Patterns of third-party and disputant-initiated mediation inmilitarized interstate disputes, 1946-1992
AuthorFrazier, Derrick V.
AdvisorDixon, William J.
MetadataShow full item record
PublisherThe University of Arizona.
RightsCopyright © is held by the author. Digital access to this material is made possible by the University Libraries, University of Arizona. Further transmission, reproduction or presentation (such as public display or performance) of protected items is prohibited except with permission of the author.
AbstractIn this dissertation, I seek to explain mediation initiation in militarized interstate disputes. In large part this purpose serves to bridge an important gap in the mediation literature between the onset of mediation and its outcome. Specifically, I examine how various dispute, disputant and third party traits interact to foster a mediation attempt. In doing so, I focus on answering three related questions. First, what are the differences between third party and disputant initiated mediation? Second, why are the two types different? Third, what are the implications of these differences? A new dataset on third party intermediary interventions is utilized for this study, covering the post World War II period from 1946 to 1992. During this period, there are 1137 militarized interstate disputes, with 379 mediation attempts by third party actors. After a thorough description of the data and the manner in which the dataset was compiled, I empirically test various hypotheses concerning both third party and disputant initiated mediation as they relate to the conflict and mediation literatures. In doing so, I distinguish between three dimensions of a militarized dispute: power, severity and regime type. Additionally, I incorporate a triadic model of conflict management behavior that takes into account third party characteristics and linkages to disputants to explain mediation initiation. Finally, I disaggregate disputant initiated mediation to determine if different conditions lead to one or both disputants initiating mediation efforts. My results suggest that the conditions leading to third party initiation are rather different than those leading to disputant initiation. Most notable are how dispute factors such as territory, multilateral disputes and power asymmetry affect the likelihood of either type of initiation. Additionally, the role of third party characteristics like major power status and linkages such as trade and alliance ties are also found to be important in determining when third parties will initiate mediation. Such results on the whole suggest a further need to re-evaluate our observations about mediation outcome and mediation theory in general.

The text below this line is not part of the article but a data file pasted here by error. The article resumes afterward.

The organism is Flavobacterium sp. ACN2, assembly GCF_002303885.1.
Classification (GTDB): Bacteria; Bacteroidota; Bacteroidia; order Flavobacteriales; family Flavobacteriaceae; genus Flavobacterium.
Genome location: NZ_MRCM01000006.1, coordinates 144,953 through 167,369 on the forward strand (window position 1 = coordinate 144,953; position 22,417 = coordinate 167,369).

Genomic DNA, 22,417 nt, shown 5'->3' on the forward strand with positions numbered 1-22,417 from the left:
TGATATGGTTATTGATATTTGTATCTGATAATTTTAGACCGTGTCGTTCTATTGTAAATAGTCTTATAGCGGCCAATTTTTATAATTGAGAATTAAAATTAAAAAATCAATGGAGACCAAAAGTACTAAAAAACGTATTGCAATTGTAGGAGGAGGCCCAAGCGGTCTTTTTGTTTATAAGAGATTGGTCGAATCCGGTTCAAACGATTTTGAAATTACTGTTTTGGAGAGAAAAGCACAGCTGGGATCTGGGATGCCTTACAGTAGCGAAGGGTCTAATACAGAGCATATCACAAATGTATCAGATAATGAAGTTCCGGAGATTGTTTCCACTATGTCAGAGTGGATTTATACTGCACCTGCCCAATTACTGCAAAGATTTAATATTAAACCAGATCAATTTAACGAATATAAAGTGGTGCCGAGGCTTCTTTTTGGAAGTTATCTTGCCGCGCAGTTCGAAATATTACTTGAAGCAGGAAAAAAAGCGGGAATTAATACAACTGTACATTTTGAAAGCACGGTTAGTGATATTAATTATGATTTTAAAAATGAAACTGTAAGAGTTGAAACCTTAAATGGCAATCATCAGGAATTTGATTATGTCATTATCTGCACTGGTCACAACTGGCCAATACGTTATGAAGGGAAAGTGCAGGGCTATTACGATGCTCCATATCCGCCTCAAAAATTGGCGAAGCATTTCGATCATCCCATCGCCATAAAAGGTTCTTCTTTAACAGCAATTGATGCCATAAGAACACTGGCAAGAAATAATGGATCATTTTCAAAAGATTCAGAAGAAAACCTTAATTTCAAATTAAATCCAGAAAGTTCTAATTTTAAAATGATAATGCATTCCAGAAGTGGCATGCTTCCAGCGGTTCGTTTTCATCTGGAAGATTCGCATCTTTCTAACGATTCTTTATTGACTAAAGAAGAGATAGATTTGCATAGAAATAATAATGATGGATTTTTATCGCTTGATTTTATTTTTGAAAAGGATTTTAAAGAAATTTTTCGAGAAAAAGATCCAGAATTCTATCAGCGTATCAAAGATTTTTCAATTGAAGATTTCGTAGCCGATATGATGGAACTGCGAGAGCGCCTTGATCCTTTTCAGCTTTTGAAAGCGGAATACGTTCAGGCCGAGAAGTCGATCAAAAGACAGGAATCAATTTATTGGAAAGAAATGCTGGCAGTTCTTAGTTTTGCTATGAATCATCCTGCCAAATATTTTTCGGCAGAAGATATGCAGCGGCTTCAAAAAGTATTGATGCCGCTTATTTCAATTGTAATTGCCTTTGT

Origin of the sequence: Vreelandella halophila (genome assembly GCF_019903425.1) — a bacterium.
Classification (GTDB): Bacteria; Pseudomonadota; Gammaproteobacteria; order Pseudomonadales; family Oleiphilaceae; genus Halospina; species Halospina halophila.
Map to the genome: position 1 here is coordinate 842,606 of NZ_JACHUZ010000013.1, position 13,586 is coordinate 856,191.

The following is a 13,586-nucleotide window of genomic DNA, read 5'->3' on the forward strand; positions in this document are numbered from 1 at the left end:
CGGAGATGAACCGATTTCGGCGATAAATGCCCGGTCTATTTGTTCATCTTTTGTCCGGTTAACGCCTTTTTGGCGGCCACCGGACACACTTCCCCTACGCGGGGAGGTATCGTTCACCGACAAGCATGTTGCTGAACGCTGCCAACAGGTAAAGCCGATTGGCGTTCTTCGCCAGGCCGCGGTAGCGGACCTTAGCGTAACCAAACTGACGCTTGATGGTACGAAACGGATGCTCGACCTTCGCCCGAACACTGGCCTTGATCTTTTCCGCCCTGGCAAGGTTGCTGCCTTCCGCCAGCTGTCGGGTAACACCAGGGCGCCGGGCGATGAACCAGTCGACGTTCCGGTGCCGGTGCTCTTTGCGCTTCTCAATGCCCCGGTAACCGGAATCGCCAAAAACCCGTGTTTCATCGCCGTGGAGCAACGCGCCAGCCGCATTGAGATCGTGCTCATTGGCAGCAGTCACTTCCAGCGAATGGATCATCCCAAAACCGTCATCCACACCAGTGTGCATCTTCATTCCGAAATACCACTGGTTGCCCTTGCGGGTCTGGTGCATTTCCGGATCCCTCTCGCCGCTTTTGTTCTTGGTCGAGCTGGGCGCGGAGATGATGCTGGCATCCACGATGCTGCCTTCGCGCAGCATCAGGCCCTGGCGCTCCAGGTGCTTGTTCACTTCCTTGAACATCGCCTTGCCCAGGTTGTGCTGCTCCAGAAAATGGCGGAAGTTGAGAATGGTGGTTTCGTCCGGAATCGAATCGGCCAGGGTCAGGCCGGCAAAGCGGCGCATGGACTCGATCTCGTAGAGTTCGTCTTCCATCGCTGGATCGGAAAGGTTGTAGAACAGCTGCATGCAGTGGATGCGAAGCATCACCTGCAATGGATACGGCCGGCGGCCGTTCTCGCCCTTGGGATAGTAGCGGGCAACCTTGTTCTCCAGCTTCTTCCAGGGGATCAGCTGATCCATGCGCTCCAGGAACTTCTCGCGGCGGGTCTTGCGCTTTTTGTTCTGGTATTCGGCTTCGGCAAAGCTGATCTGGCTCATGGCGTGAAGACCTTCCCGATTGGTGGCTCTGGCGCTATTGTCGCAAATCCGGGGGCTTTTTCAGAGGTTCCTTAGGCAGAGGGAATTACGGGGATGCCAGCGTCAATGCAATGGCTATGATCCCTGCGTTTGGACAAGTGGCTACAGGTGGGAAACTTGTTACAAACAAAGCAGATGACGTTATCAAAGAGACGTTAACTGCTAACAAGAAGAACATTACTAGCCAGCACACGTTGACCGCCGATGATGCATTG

Degree ProgramGraduate College